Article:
Discipline: Social, Behavioral, and Economic Sciences
Subcategory: Social Sciences/Psychology/Economics
Addn Araya - Pennsylvania State University
Co-Author(s): Rhonda BeLue and Lori Francis, Pennsylvania State University, University Park, PA
Eritrean Immigrant health and health care access has not been explored, as have other African immigrants. Given the
increasing population of Eritreans in America, understanding Eritreans health status will be important for developing public health policies specific to the Eritrean community cultural norms.
This study had two specific aims: 1) to examine whether the use of social media forums, Facebook and Twitter, are effective in reaching the Eritrean and Eritrean American populations through survey form, and 2) conduct a health assessment based on responses to questions about health care access, exercise, chronic disease, and health status. An anonymous 1-point cross sectional survey, including 28 questions from the CDCs Behavioral Risk Factor Surveillance System (BRFSS) 2014 questionnaire, assessed information on chronic disease status, health care access, health status, and demographics. Surveys were distributed through social media forums such as Twitter and Facebook. Taking into account the number of members on the various Facebook pages and the number of friends or twitter followers of those who reposted the link, about 64,936 points of contact were made. There is no data on how many of these contacts are repeats or whether they actually had the chance to view the link/survey. 276 participants gave consent to take the survey with 220 completing the survey. Of the 220 who completed the survey, 101 were recorded after the addition of the question confirming their being Eritrean or EritreanAmerican. Cross-tabulations were used to draw descriptive conclusions. Of 101 completed surveys, 8.9% were uninsured. Of those who were insured, only 63.3% reported having had a routine checkup in the last year. Of those who were uninsured, 45.5% did not visit a doctor due to cost. 54.5% did not have one doctor thought of as their personal health care provider. BMI calculated by using self-reported weight and height found a mean of 25, considered healthy, although close to being overweight, and a mean health status reported at 1.9 (1 being excellent health and 2 being very good). 54.5% of participants reported that they or a family member had diabetes. Social media served as an effective method to reach the Eritrean community. 220 surveys completed in about 3-4 weeks.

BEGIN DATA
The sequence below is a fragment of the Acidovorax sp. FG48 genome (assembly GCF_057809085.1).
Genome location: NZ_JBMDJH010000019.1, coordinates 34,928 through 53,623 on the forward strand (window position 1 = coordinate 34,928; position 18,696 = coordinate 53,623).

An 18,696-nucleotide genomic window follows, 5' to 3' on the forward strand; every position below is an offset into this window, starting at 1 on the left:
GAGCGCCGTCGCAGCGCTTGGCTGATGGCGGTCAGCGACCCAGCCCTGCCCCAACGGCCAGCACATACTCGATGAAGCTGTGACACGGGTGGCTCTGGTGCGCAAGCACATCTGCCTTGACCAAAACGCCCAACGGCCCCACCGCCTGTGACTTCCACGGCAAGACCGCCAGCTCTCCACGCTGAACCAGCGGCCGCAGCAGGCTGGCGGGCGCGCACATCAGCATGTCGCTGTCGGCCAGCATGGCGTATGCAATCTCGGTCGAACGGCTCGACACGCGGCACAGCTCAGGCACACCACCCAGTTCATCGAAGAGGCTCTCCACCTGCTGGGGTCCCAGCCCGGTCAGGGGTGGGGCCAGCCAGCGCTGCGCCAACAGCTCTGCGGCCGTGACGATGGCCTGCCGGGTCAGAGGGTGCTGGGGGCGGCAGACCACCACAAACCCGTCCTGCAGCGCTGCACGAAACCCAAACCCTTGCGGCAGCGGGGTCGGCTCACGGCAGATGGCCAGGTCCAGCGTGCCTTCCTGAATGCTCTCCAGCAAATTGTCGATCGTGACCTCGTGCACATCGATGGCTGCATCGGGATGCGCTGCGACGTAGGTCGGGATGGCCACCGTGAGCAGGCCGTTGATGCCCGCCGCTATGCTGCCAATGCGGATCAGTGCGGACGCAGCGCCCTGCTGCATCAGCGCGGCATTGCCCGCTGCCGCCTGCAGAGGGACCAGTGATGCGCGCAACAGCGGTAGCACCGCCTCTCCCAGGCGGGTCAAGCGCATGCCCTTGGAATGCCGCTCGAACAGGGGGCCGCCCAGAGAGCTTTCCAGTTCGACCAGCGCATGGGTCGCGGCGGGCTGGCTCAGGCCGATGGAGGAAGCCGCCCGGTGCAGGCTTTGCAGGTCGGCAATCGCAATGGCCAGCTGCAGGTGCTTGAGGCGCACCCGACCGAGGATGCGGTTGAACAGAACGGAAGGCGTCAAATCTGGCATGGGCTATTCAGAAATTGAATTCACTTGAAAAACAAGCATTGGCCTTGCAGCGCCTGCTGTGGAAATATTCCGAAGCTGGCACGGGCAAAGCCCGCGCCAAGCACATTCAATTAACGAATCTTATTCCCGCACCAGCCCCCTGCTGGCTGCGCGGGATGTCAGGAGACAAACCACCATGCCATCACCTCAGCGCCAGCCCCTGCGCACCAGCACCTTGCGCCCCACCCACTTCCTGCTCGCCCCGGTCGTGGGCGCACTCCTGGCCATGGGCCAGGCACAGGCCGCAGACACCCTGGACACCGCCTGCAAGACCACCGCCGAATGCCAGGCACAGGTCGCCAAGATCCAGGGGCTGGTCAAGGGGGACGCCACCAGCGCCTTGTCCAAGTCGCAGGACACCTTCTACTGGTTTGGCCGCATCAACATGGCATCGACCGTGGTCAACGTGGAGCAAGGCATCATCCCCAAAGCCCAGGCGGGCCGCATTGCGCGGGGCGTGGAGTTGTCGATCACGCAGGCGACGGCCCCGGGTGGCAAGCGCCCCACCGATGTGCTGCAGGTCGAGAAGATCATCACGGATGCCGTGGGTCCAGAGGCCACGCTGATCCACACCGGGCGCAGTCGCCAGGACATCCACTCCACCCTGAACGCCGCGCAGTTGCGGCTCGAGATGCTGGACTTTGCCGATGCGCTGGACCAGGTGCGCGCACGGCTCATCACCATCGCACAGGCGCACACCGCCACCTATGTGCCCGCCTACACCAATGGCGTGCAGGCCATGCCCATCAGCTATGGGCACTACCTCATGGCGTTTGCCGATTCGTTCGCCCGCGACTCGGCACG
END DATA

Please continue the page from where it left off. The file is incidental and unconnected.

Future research must begin to explore views Eritreans may hold about the chronic diseases they have, as well as their methods of management. Furthermore, research using a community-based participation approach may help to further increase our understanding of the needs of Eritrean and Eritrean-American communities to create culturally appropriate health interventions.
Funder Acknowledgement(s): I thank the Ronald E. McNair program at The Pennsylvania State University for funding my project and giving guidance and encouragement. I also thank Dr. BeLue and Dr. Francis for their guidance in the research process and the successful completion of my project, I truly appreciate it.
Faculty Advisor: Rhonda BeLue, Lori Francis, N/A